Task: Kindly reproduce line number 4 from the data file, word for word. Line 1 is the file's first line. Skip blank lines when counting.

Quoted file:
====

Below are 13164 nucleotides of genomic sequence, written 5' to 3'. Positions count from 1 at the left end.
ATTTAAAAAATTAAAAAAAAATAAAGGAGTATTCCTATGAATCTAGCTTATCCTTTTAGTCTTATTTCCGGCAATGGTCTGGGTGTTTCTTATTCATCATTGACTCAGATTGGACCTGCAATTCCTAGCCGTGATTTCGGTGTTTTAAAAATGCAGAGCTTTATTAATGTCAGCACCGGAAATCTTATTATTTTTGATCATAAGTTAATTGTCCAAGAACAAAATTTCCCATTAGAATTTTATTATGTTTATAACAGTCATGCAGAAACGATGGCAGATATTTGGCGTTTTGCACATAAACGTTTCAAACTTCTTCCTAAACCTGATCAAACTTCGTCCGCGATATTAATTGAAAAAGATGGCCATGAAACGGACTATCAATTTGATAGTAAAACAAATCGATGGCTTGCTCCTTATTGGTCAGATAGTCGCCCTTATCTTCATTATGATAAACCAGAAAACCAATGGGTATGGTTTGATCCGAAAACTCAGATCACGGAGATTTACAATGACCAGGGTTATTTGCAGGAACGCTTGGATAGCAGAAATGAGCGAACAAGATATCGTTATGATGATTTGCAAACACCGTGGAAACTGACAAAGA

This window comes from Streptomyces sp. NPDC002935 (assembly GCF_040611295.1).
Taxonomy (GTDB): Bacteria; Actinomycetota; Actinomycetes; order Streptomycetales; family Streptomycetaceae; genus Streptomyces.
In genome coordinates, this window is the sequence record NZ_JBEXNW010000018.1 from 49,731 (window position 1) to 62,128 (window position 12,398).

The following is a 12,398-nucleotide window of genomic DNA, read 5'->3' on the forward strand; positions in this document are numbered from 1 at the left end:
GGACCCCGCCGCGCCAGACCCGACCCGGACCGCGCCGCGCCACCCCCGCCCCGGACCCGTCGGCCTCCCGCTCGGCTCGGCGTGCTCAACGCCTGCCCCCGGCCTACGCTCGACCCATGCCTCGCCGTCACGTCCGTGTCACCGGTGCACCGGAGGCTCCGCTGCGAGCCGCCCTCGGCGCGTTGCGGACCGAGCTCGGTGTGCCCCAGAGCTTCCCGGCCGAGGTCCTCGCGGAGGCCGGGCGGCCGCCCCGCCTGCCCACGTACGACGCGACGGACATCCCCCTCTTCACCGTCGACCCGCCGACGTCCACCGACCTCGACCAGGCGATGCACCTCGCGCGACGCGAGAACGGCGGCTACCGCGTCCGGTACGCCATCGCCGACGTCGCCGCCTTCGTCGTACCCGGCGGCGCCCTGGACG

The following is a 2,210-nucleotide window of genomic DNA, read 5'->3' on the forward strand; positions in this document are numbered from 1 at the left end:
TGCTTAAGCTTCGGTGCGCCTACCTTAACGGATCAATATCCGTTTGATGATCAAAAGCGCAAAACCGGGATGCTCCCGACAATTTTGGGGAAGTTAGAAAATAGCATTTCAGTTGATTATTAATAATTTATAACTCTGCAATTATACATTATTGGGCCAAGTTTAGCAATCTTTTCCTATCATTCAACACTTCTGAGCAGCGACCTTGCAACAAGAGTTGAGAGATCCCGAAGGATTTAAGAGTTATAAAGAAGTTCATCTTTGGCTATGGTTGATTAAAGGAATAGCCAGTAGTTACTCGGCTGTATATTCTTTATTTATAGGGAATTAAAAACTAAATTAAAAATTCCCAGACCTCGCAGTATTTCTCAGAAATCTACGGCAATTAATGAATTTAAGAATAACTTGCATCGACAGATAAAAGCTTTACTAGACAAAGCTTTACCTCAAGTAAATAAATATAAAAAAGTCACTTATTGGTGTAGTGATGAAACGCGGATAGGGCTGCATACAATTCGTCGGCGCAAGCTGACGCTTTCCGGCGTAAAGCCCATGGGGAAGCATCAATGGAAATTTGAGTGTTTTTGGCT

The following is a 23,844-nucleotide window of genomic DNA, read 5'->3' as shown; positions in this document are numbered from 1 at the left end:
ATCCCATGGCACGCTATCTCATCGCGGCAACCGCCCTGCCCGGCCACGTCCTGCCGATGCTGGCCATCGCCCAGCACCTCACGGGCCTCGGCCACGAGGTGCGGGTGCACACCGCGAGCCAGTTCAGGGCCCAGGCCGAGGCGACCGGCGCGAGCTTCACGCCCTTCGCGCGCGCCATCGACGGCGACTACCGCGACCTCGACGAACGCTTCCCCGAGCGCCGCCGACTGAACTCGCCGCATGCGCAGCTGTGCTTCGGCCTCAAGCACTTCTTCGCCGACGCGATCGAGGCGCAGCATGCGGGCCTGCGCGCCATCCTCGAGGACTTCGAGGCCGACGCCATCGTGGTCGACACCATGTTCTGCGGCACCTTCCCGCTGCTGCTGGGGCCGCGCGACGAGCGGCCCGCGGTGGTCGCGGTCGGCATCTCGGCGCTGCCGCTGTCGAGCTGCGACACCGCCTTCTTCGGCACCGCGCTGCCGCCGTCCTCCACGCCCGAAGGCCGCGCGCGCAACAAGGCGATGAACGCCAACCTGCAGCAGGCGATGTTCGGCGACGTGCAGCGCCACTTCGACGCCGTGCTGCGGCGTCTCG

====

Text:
Taxonomy (GTDB): Bacteria; Actinomycetota; Actinomycetes; order Streptomycetales; family Streptomycetaceae; genus Streptomyces.